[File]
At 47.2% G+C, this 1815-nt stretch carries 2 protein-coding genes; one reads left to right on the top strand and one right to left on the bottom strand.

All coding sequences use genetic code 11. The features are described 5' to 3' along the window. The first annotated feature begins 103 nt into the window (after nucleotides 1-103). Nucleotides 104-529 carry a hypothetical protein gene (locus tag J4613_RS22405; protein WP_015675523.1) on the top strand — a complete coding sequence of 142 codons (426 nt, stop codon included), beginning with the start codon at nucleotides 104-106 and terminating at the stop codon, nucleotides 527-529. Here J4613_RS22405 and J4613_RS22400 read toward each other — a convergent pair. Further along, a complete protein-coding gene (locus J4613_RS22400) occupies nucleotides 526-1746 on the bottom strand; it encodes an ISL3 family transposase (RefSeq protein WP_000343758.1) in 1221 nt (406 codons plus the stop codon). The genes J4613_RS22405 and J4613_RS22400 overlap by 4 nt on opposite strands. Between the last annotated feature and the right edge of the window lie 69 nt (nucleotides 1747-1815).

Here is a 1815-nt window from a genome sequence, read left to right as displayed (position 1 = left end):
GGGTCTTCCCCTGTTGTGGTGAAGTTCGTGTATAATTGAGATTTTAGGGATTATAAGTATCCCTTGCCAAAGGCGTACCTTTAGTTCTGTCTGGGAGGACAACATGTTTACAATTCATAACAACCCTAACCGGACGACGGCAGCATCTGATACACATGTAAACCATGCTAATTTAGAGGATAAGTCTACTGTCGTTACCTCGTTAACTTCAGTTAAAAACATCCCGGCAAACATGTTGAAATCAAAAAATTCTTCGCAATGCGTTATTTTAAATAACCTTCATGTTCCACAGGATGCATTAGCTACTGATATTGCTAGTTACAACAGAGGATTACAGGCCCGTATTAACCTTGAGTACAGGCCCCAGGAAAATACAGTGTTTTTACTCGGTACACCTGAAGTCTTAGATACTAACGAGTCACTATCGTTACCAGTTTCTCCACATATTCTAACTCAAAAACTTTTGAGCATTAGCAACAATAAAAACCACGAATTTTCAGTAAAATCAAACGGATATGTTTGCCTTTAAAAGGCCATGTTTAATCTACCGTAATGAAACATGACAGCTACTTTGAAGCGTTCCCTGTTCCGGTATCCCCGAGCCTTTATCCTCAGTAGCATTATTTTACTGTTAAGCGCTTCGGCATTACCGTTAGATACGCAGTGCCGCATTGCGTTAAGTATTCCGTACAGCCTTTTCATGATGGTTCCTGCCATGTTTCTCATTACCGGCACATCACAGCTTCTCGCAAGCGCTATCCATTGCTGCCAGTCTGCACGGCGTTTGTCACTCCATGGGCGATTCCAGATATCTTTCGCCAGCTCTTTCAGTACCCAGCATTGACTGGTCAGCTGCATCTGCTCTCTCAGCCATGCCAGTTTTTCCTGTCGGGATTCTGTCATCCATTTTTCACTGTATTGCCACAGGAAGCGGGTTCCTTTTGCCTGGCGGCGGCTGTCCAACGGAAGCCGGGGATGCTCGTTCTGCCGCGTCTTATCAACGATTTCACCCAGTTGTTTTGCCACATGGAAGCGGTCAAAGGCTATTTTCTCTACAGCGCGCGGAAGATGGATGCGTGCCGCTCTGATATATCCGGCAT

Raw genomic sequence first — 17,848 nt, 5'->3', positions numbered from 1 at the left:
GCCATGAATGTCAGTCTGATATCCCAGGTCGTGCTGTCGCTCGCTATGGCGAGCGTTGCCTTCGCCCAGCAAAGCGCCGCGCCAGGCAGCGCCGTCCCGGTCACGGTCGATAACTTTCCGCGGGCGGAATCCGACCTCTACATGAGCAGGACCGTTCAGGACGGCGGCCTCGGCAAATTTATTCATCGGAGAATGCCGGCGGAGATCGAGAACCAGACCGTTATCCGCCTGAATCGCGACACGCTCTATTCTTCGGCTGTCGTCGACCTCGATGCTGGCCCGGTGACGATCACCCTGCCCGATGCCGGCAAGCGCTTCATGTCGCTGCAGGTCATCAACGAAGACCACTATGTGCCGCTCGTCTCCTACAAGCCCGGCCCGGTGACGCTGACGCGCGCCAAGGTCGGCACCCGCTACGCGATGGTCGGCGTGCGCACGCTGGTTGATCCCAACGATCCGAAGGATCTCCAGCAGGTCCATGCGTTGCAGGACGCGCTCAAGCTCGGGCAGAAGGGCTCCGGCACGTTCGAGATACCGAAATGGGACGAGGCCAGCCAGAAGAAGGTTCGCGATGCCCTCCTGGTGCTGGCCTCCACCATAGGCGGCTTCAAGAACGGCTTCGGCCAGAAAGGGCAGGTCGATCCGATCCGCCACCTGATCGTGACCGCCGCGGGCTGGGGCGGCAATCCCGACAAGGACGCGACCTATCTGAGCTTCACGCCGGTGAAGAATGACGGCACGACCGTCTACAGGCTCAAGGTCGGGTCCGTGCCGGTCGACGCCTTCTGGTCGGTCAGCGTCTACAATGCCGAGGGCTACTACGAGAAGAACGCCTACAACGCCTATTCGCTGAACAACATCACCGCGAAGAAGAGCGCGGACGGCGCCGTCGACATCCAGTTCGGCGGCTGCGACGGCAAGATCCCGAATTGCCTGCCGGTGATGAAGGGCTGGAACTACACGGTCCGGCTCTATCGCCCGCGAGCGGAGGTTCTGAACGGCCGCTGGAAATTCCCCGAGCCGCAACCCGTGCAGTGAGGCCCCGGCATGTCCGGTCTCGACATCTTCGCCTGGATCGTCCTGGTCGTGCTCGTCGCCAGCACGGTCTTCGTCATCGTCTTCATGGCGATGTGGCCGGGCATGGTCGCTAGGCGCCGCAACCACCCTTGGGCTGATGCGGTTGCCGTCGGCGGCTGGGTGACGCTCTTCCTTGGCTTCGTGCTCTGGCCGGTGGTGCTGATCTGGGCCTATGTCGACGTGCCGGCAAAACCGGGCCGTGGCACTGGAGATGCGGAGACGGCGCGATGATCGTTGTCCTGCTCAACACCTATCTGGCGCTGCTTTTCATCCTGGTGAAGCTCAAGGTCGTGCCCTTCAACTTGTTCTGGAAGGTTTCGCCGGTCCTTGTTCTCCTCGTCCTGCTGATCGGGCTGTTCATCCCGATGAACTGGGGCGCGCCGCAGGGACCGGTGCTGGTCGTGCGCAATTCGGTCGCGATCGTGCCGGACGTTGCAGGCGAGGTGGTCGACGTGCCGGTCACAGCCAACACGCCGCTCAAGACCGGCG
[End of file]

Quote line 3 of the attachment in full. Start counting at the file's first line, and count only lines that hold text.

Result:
Here is a 1815-nt window from a genome sequence, read left to right as displayed (position 1 = left end):